Crowdfunding the cost of having a child
Kickstarter. Indiegogo. GoFundMe. What do all of these websites have in common (besides catchy multisyllabic names)?
They’re all popular crowdfunding hubs on the Internet, platforms where people can request or donate money in the confidence of a presumably non-fraudulent environment.
Just in case you’ve been hibernating since around 2006, let’s begin with a quick primer on crowdfunding. Somewhat intuitively, you may be able to gather that crowdfunding is a way to fund a project or venture by accepting amounts of money from a crowd. Technically speaking, crowdfunding is a concept that’s been around for ages. Asking people for money in times of desperate need seems to be a logical, universally human thing to do, and the patronal model has been around for ages, assisting artists and writers to create and not starve in the process for millennia.
Of course, if we expand, explore and contextualize this concept in the modern age of the World Wide Web, we come to the contemporary definition of crowdfunding. Despite each website’s attempt to differentiate itself, most, if not all, crowdfunding sites enable people to create profiles, short videos, itemized lists, elaborate and/or witty descriptions and entreaties and even incentives, all in order to convince the general public to fund your newest creative endeavor.
Now, perhaps as to be expected, we’ve seen a lot of strange things crowdfunded over the years. Relatively recently, for example, 6,911 backers pledged $55,492 to fund a young man’s creation of a potato salad on Kickstarter, and 161 backers offered up $7,423 for a slightly crazy puppet twincest musical starring famous YouTuber Jon Cozart, aka Paint. But the latest crowdfunding trend has caused quite the ethical and sociopolitical stir: Crowdfunding the cost of a child.
It should come as no surprise that children are expensive. While your child may be priceless, the cost to raise him or her is actually quite estimable: CNNMoney reported that “To raise a child born in 2013 to the age of 18, it will cost a middle-income couple just over $245,000, according to newly released estimates from the U.S. Department of Agriculture.”
Yet this sum does not even take into consideration some couples’ need for expensive fertility treatments, or the often exorbitant costs of adoption. On Nov. 1, 2014, The Seattle Times reported that in vitro fertilization costs approximately $20,000, and the costs of one couple’s international adoption cost an initial $25,000, with an additional $10,000 necessary for delays and multiple unforeseen international flights.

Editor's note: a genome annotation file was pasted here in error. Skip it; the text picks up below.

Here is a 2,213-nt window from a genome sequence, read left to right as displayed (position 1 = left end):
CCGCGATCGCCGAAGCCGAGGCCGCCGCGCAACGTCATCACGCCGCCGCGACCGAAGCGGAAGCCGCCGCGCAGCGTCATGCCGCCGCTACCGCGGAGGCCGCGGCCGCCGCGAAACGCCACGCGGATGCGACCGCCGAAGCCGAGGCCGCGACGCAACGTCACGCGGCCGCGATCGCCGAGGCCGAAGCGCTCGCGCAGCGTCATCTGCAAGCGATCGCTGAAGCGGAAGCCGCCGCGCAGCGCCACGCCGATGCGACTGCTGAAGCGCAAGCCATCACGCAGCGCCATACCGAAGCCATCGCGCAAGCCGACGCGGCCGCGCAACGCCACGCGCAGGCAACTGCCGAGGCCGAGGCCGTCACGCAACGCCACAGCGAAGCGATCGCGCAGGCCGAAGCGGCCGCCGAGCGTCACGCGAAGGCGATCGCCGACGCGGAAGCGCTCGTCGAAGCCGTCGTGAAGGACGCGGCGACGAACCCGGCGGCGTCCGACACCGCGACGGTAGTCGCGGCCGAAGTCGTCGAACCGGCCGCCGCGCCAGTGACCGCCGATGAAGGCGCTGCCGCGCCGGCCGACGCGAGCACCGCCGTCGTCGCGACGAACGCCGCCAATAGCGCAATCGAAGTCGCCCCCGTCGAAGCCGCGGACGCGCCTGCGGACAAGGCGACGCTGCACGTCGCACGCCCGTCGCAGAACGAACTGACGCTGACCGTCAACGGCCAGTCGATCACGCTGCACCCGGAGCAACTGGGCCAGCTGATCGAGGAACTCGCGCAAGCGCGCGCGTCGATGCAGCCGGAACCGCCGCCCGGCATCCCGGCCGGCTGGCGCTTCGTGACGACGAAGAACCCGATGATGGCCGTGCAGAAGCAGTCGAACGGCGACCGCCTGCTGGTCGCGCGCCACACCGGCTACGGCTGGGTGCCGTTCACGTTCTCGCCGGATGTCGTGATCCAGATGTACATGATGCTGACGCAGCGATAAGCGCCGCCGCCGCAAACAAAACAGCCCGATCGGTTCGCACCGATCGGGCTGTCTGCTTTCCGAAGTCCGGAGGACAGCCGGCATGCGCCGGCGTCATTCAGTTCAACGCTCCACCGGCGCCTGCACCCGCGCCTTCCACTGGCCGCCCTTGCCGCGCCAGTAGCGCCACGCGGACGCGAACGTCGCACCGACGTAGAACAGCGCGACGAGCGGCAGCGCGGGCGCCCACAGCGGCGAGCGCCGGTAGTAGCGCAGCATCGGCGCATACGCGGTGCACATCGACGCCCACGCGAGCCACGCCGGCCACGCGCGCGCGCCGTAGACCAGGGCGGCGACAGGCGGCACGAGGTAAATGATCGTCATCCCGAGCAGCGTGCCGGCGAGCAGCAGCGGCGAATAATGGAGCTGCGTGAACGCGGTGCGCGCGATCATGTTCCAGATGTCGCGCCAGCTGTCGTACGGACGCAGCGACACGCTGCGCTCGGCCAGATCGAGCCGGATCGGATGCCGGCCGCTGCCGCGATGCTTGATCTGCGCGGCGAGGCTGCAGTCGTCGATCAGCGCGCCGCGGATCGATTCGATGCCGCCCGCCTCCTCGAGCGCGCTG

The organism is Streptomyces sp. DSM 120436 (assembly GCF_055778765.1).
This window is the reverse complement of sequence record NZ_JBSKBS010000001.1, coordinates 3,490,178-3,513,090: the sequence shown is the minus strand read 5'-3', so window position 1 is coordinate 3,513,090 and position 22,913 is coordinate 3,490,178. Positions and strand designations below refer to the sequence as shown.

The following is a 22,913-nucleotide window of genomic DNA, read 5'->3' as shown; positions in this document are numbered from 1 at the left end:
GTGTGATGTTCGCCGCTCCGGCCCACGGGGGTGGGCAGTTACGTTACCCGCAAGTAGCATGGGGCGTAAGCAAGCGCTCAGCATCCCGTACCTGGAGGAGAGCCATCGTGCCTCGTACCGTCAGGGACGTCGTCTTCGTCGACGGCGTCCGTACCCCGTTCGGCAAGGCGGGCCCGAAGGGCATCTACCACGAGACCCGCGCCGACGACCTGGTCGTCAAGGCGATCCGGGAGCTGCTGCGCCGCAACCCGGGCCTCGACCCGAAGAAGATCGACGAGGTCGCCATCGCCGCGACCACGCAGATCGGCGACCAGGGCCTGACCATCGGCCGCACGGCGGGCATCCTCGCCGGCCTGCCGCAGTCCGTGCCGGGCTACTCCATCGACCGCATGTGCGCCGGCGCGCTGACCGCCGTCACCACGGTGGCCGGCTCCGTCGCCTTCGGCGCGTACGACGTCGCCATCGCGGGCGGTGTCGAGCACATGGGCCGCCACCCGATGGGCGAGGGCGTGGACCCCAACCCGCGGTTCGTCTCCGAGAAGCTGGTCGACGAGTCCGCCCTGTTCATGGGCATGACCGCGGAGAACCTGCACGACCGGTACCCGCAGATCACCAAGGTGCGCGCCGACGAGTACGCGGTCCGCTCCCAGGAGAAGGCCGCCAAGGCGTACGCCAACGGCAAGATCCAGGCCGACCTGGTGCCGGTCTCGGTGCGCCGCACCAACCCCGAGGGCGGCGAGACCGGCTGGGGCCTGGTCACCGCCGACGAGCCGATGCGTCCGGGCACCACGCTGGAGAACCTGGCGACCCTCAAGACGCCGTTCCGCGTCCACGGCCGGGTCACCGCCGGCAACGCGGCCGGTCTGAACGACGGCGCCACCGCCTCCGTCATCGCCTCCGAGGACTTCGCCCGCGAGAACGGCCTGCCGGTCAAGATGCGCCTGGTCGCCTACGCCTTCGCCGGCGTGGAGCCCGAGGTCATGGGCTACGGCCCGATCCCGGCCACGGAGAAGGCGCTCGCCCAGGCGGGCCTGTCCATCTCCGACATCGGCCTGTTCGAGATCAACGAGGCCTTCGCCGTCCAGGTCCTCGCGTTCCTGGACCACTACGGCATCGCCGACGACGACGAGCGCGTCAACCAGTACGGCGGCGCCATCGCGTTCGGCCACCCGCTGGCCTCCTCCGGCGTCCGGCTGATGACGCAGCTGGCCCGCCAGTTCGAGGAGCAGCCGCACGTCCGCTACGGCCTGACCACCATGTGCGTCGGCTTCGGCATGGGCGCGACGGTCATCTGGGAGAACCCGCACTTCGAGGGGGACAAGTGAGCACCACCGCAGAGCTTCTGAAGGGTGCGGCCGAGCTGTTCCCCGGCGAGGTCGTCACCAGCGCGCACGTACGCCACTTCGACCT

Thus, even if a couple may be relatively fiscally sound, it is reasonable to see how a little extra money would ease some of their excess financial burden.
And that’s exactly where crowdfunding comes in. Hundreds of pages exist on sites such as GoFundMe, Indiegogo and AdoptTogether to help alleviate the costs of fertility treatments or adoption fees. Family, friends, even strangers read the pleading stories, see the loving pictures and open their full wallets, and et voila — the longing couple is finally on their way to a happily ever after. It’s a heartwarming testament to the kindness and empathy of humanity. What could possibly go wrong?
Besides the complaints of countless people decrying the process as lazy and/or irresponsible, there are also potential moral ramifications. Who’s to say, for example, that this money is truly going to this cause? Sure, there are rules against the abuse of that sort of thing, but they can’t be impossible to evade. Even if the story is true, who’s to say that seemingly loving couple on the Internet is actually mentally, physically and emotionally ready and fit to raise a child? And if we encourage crowdfunding the costs of adoption or fertility treatments, who’s to stop future couples from crowdfunding birthday presents? School supplies? College funds? Heck, why not crowdfund your child’s whole life?
Of course, it’s important to remember that at the end of the day, the success of crowdfunding relies on the generosity of often bona fide strangers. If people are moved by a story, shouldn’t they be allowed to use their money as they see fit? We should ultimately not disparage desperate people for being resourceful, especially if their intentions are pure and they end up successfully becoming healthy parents. After all, as the old adage goes, it takes a village to raise a child.
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